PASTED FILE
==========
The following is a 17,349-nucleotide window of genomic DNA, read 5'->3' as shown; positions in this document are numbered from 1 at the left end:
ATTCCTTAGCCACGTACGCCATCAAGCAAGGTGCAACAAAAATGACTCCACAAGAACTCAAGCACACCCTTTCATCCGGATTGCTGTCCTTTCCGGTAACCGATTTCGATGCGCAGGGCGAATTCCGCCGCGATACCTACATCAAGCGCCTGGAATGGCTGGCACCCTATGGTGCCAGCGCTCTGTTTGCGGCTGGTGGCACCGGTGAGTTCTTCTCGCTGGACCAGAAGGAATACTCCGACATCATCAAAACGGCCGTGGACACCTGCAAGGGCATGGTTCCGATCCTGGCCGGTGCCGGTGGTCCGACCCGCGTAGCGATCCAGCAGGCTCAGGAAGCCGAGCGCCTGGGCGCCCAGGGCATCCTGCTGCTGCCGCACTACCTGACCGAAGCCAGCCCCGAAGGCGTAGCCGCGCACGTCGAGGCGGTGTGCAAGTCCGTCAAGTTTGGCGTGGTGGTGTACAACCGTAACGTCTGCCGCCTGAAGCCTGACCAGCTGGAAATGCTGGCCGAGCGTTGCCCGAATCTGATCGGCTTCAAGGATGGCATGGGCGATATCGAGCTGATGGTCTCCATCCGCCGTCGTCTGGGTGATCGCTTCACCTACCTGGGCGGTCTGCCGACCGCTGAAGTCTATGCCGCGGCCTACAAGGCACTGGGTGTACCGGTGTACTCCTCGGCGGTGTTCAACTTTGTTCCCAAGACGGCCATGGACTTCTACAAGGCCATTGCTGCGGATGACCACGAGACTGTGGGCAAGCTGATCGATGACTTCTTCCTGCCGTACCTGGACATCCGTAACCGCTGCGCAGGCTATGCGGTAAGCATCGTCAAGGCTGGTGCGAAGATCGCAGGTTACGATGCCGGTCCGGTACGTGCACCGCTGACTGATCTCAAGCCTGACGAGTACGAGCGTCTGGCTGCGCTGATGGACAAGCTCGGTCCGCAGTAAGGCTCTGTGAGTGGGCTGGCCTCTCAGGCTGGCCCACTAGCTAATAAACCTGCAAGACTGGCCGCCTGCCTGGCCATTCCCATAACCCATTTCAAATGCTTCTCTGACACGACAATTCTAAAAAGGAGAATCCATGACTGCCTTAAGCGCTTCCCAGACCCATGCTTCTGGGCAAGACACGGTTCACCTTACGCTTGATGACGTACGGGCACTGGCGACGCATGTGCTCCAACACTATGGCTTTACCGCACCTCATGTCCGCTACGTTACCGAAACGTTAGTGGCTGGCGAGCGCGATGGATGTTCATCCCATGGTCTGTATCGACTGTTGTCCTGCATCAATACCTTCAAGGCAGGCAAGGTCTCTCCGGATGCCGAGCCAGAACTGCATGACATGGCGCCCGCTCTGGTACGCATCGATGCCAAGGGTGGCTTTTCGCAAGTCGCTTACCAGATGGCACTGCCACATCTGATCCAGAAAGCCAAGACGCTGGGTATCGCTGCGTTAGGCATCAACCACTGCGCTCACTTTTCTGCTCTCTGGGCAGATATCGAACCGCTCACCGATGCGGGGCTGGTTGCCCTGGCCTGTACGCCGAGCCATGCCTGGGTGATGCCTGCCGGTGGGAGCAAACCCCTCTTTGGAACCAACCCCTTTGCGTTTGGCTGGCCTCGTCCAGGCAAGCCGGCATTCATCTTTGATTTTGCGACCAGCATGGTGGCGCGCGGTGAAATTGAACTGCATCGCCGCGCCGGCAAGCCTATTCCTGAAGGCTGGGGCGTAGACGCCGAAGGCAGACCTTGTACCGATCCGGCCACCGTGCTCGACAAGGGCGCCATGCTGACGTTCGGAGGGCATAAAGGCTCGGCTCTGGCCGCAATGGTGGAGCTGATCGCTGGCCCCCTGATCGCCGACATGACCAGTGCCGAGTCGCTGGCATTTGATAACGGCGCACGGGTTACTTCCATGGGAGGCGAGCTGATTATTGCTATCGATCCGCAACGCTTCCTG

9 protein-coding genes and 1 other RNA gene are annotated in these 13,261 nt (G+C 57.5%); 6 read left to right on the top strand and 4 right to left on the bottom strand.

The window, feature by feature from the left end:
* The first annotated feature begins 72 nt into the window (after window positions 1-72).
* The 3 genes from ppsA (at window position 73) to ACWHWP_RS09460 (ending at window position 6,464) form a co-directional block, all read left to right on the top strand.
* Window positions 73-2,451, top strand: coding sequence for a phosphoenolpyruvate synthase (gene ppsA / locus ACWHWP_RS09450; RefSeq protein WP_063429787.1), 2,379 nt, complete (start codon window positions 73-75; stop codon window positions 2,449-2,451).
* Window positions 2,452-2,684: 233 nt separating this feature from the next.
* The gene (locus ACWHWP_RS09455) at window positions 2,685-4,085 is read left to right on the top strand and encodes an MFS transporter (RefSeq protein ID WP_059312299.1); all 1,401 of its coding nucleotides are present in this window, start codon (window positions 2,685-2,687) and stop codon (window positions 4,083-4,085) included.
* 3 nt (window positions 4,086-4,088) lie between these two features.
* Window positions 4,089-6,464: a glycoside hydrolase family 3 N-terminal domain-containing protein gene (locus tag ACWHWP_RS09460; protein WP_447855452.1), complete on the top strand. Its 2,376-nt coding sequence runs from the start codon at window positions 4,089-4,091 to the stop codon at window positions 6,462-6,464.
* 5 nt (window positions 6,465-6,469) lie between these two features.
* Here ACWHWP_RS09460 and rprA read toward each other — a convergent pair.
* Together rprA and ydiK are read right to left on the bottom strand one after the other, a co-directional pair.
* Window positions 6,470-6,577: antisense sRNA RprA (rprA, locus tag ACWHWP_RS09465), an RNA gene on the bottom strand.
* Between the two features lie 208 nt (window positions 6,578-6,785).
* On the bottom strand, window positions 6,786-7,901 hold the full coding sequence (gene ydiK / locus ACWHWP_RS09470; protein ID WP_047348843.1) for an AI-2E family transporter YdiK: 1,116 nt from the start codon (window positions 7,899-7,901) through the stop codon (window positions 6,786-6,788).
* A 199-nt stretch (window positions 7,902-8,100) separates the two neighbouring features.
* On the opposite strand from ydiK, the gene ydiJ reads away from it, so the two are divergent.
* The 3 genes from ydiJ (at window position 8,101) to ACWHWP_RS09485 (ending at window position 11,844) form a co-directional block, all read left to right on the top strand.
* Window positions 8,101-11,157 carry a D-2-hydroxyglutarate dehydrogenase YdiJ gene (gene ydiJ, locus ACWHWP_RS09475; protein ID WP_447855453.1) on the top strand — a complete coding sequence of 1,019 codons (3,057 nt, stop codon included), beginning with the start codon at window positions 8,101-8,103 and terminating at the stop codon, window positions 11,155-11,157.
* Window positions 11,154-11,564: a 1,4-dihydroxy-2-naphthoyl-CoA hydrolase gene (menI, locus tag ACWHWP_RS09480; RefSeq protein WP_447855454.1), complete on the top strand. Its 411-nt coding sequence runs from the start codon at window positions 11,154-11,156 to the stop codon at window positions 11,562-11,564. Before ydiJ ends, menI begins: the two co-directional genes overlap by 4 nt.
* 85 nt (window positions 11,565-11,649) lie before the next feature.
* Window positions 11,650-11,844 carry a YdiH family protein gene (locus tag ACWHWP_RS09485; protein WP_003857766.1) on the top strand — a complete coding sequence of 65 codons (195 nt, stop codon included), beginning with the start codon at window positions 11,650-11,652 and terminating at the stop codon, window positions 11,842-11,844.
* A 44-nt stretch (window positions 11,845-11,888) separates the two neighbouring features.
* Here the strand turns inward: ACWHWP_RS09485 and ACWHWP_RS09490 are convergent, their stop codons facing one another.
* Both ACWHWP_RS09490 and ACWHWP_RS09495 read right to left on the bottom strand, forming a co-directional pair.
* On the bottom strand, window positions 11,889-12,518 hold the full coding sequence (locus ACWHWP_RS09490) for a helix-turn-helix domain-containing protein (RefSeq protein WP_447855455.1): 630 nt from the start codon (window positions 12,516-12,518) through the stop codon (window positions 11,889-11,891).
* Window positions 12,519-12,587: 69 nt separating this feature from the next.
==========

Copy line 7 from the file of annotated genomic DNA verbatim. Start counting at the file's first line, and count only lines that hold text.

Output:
* Window positions 73-2,451, top strand: coding sequence for a phosphoenolpyruvate synthase (gene ppsA / locus ACWHWP_RS09450; RefSeq protein WP_063429787.1), 2,379 nt, complete (start codon window positions 73-75; stop codon window positions 2,449-2,451).